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BBC confirms new senior management structure

By | Published on Friday 8 July 2016

BBC

BBC boss dude Tony Hall has announced his long expected revamp of the top team at the Corporation. The aim was to simplify and streamline senior management, the expectation being that there would be three top execs based around the three core aims set out for the Beeb by its original chief John Reith: inform, educate and entertain. In the end Hall’s new executive structure is a little more complicated than that, presumably to accommodate internal politics and legacy structures.

Under the revamp, Anne Bulford is promoted to the recently non-existent role of Deputy Director General. Charlotte Moore becomes Director Of Content, responsible for all of the Corporation’s TV channels, plus the iPlayer and sport. James Purnell becomes Director Of Strategy & Education, leading on partnerships with museums and arts organisations, overseeing educational programmes, and doing generic strategy stuff.

Other senior execs keep pretty much the same jobs as before, with James Harding overseeing news and current affairs and Helen Boaden running radio, though 5Live, not previously part of her remit, will be from this point on. Mark Linsey remains Director Of Studios and Tim Davie will continue to run commercial division Worldwide.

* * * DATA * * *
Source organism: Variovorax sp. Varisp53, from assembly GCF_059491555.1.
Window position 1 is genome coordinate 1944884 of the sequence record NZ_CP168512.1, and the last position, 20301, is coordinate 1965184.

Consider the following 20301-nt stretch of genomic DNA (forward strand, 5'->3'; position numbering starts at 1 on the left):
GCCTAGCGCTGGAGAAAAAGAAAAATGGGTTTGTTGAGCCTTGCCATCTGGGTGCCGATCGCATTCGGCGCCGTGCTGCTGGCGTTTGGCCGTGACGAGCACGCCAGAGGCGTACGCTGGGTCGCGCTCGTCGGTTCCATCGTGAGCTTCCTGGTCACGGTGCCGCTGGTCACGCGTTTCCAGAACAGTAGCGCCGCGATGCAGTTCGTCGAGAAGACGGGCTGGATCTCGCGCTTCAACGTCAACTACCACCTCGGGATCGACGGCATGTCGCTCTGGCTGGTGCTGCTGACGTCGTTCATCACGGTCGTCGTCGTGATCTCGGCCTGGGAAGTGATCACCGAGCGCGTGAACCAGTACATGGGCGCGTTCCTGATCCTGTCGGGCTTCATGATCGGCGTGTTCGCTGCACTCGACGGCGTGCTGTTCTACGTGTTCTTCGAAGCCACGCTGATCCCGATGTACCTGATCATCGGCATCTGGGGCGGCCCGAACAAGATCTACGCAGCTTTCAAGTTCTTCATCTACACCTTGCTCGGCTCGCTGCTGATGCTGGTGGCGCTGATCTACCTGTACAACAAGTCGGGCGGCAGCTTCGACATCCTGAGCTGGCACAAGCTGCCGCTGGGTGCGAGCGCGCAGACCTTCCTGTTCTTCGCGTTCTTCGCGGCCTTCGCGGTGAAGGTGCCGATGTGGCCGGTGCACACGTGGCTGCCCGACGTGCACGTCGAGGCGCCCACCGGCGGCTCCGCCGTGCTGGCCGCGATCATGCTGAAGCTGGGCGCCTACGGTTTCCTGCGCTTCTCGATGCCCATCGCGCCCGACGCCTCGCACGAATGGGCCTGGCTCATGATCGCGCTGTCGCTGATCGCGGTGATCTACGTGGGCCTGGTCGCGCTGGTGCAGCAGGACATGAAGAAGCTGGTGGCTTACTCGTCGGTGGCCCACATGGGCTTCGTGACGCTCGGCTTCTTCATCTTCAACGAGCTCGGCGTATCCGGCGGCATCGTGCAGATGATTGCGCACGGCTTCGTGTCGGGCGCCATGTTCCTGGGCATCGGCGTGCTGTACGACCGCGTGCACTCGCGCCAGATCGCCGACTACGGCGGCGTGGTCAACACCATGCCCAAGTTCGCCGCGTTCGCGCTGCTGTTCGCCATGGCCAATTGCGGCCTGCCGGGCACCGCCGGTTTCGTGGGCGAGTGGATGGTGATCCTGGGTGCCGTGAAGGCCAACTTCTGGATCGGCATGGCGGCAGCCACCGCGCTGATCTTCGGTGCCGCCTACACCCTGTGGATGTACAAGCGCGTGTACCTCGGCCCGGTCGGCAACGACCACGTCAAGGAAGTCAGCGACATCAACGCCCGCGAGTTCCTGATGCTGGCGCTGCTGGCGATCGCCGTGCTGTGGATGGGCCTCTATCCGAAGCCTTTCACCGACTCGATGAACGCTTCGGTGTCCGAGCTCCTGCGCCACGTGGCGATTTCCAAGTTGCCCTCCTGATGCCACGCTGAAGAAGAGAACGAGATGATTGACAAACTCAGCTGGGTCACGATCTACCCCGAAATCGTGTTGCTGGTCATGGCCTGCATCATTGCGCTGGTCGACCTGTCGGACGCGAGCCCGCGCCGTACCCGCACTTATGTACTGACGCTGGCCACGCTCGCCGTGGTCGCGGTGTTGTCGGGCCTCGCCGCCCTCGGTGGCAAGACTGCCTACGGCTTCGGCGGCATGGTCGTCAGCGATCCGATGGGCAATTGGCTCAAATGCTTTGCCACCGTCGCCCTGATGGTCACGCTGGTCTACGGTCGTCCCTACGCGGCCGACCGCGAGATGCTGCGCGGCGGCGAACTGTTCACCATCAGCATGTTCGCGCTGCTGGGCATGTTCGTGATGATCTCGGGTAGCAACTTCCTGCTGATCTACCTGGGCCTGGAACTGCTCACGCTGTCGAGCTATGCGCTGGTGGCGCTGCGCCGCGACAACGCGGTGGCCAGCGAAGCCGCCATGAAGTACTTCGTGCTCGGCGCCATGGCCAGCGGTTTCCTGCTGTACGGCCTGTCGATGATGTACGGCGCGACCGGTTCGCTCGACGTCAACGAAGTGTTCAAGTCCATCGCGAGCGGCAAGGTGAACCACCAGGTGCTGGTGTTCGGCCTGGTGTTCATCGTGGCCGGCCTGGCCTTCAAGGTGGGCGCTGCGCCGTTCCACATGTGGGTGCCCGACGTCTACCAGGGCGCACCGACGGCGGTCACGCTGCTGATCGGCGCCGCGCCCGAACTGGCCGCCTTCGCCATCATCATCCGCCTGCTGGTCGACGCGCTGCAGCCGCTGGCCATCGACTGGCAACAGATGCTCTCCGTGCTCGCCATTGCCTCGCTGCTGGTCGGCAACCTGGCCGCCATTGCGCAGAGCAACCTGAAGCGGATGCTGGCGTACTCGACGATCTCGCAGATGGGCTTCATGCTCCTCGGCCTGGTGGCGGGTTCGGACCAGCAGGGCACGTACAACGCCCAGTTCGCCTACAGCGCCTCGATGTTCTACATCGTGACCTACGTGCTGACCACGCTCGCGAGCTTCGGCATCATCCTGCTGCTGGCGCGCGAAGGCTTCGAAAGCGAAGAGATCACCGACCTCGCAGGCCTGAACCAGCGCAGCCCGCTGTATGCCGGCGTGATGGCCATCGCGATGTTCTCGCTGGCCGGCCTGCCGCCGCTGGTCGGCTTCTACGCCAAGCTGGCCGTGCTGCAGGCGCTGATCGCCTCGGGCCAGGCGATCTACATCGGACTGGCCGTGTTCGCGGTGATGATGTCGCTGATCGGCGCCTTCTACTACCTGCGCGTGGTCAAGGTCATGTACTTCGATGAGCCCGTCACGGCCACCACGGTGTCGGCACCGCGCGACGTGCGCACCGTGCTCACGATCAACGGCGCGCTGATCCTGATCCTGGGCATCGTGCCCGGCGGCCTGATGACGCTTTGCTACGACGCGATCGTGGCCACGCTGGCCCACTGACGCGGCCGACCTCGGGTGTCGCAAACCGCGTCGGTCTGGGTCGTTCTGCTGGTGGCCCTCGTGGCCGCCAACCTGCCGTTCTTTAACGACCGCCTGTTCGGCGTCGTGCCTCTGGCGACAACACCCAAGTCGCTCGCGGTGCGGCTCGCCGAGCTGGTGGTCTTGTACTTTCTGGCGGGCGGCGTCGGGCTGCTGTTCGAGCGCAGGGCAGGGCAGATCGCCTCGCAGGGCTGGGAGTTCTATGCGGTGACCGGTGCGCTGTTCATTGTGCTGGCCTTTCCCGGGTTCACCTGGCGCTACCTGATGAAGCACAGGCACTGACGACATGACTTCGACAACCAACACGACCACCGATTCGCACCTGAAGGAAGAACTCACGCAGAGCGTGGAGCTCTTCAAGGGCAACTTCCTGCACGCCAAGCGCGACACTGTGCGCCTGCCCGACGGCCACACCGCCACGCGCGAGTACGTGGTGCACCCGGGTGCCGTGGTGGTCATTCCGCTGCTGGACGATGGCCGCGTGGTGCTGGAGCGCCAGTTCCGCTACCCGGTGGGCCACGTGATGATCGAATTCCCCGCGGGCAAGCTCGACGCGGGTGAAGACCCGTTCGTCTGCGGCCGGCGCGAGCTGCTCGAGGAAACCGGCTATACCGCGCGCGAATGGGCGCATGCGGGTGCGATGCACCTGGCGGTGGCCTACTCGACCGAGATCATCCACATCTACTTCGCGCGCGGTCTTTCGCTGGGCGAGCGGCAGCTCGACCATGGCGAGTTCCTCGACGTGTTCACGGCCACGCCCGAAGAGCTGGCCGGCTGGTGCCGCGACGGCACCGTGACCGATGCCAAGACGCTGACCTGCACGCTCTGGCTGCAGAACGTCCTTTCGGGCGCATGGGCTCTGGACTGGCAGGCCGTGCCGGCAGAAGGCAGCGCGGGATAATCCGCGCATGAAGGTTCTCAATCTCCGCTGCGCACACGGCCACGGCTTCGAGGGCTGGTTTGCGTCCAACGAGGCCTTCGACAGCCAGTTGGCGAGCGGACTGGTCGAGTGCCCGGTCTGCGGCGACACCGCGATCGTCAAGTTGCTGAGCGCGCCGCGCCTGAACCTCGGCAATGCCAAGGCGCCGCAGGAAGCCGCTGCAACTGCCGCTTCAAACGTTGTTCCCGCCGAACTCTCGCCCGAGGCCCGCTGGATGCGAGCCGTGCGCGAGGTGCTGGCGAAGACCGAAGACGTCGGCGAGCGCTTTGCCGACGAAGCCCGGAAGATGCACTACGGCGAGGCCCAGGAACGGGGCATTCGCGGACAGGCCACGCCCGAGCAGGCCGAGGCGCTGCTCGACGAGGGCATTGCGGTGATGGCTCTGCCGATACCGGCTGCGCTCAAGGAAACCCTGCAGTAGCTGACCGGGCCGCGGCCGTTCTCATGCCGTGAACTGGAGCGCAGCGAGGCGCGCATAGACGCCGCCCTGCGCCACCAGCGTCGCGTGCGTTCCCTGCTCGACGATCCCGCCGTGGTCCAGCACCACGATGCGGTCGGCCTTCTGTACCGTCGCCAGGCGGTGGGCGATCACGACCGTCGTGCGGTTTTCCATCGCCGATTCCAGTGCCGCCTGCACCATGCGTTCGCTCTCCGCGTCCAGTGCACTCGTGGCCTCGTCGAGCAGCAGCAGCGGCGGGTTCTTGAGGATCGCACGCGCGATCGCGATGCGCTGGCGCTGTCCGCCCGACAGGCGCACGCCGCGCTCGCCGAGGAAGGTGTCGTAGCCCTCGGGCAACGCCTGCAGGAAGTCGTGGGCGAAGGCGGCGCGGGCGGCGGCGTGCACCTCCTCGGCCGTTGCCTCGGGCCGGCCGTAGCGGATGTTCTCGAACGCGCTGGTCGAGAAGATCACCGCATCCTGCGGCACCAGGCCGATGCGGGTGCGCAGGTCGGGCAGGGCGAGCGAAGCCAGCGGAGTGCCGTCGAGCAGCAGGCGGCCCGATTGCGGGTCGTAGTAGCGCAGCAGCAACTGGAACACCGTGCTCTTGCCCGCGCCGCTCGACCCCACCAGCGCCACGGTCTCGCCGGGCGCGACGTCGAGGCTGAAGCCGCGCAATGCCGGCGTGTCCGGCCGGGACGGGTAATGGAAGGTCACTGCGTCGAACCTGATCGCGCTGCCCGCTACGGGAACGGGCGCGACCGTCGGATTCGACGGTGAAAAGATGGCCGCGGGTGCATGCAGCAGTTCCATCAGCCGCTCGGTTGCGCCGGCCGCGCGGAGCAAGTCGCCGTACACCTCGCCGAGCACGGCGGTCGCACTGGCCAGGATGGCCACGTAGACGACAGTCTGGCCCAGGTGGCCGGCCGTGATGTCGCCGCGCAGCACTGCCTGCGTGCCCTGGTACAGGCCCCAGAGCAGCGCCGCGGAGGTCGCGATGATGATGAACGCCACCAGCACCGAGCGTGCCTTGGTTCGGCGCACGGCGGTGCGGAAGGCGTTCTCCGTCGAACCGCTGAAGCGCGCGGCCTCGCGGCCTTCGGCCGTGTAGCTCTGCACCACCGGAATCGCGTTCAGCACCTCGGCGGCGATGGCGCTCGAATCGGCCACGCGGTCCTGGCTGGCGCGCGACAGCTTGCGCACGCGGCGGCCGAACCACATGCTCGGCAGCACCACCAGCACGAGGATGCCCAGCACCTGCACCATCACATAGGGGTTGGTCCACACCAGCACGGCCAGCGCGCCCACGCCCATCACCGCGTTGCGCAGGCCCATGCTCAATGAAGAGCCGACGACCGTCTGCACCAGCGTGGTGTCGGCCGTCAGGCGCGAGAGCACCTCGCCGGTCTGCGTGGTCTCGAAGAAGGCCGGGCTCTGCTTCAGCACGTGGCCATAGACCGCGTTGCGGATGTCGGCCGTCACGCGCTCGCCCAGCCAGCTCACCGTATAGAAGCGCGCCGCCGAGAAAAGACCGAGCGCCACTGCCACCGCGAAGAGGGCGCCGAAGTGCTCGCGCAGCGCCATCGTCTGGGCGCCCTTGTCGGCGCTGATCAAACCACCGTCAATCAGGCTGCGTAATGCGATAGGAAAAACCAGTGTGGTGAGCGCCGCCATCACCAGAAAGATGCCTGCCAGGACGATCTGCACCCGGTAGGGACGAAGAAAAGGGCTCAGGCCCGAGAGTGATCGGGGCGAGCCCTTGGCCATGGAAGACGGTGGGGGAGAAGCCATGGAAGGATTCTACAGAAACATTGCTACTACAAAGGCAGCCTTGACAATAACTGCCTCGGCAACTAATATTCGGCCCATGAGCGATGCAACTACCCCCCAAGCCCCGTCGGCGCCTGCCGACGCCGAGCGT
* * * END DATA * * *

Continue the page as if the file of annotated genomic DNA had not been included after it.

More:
The job of Director Of Nations And Regions will also be reinstated, which basically oversees anything not London, with the aim, says the Beeb, of “enhancing the BBC’s offer to the nations and regions of the UK to improve our content while also looking for savings so that more money can be released for content”.

Though that new commitment to the regions does also see the chiefs of BBC Wales, BBC Scotland and BBC Northern Ireland removed from the top team and the role of Director Of BBC North axed completely. Oh, and the to-be-appointed new Director Of Nations And Regions will be based in London. Good times.

Confirming all the changes on Wednesday, Hall told reporters that the executive rejig was part of a bid to better equip the BBC for the future. “We must never stand still”, he said. “We must always be looking to innovate and change. The new executive will lead this process of creative renewal to ensure the BBC remains the most creative force in the world.

He went on: “On a practical level, these changes are also about creating a simpler BBC with fewer layers and clear lines of accountability. Much has already been achieved, but this process must now be accelerated. The BBC also needs to reinvigorate its offer to the public on education – something I am passionate about. That’s why its importance is now recognised at the very top of the BBC”.

He concluded: “The UK is changing and changing fast. The BBC needs to recognise and address that. That’s why the work of improving our news and programming offer to the nations and regions is so important. It will be a challenge in an environment where resources are tight, but it is a priority and the steps taken today recognise that”.

While it’s debatable whether Hall’s executive rejig makes the Corporation’s structure any simpler, it does cut the head count at the top of the organisation from sixteen to eleven, which will help with that ambition that is arguably a higher priority that the need to innovate, change or educate: ie the need to save a serious amount of cash.



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